Many tattoo studios have pre-drawn designs stuck on the walls and in books. These are generally known as ‘FLASH’. Again, the limit is only down to the artists’ capability and imagination. You can choose one of these designs and have it tattooed ‘as is’, or you can use these images as inspiration or a starting point for your design. Tattooing is about individuality, so speak to your artist and he or she should be able to create you a unique piece of artwork so you aren’t walking around with a tattoo that hundreds of other ‘individuals’ are wearing.


So, Where Do I Get My Inspiration From?

Basically, anywhere you want. It’s your tattoo and you can take inspiration from your hobbies, your loves/passions, in books, paintings, and fabric designs, even wallpaper! If you like it, then go for it. Try to steer clear of band and lovers’ names, or images that are time specific. What may look great and be relevant at the time might seem old-hat and dated further down the line. And I can guarantee that your tastes will change and people move on.

If you are considering a ‘Tribal’ or Ethnic design, take some time to research the origins of these images. These design have become extremely popular recently but many of these have very specific meanings within certain cultures and you could risk upsetting some people by wearing something that is deemed as sacred. It will show other people that you have researched your design properly if you can explain the origin of it and it will show that you have some respect for the culture that created it.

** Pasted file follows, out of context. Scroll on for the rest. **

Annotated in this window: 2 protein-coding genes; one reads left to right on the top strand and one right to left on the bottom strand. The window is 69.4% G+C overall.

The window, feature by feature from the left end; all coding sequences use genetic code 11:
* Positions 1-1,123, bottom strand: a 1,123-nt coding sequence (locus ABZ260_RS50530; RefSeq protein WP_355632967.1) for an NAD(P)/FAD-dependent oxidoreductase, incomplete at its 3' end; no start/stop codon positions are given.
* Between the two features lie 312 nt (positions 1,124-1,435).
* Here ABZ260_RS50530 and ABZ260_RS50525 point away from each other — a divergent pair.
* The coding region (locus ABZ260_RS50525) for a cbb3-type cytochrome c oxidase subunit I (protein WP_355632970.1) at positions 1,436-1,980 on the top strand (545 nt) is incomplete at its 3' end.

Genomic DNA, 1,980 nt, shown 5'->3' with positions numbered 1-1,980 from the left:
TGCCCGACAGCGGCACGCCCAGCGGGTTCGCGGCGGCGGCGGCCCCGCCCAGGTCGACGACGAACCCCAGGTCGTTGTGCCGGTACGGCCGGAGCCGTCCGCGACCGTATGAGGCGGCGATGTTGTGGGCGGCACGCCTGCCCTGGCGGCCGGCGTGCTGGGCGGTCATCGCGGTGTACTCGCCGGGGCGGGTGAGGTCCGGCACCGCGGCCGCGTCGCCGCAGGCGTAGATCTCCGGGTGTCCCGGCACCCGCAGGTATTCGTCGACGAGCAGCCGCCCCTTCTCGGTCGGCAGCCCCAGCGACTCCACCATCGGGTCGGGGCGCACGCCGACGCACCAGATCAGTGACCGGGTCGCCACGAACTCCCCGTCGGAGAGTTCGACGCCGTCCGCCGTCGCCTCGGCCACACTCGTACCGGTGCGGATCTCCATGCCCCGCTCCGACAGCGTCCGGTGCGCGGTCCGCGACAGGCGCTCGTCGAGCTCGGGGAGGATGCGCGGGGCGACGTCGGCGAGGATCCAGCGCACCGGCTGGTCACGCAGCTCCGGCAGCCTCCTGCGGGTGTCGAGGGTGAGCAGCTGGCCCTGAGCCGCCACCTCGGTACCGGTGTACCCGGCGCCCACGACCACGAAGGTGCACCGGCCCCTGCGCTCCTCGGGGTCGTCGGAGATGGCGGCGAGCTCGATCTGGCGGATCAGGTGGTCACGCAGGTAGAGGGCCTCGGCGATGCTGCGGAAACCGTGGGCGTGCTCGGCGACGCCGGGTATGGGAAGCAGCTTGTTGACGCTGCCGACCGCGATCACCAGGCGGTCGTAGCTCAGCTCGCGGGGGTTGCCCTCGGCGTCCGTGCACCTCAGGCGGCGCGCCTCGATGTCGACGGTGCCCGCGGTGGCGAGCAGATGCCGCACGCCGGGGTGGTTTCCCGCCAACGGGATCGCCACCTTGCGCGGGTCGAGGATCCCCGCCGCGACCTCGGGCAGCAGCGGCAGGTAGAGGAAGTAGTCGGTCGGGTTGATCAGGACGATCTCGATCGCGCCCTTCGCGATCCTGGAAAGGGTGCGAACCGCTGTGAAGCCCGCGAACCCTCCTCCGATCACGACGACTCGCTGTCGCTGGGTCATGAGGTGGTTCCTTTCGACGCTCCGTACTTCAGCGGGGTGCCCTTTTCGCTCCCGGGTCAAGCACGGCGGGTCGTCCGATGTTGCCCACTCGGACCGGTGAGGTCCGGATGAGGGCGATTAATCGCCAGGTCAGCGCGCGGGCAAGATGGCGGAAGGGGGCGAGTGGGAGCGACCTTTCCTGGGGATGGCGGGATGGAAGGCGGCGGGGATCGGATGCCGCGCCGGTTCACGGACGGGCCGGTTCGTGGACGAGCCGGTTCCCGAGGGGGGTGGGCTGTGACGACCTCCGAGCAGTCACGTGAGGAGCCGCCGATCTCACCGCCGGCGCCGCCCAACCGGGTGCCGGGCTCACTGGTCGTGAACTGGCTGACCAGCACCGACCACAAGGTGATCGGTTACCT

What Size & Where?

These are quite important factors. The placement on the body can make or break a design, and if it is correctly placed and fits with your musculature and body shape, it will look all the better. For your first tattoo, try and go for somewhere on your body that can be covered by a piece of clothing (upper arms, shoulders and back). This way you can cover the tattoo if needs be. It’s great to show off your new ink but not everyone is as open-minded as you, so you might not get the reaction you require. Also if you can cover the tattoo, who’s to know that you have one? This is particularly useful for job interviews and times when tattoos are frowned upon (yep, unfortunately there are still places where tattooed people are looked upon with disdain). Big tattoos are becoming more popular theses day but again, think seriously before having so-called ‘Public Skin’ (neck, face, hands) tattooed.


The Right Man/Woman For the Job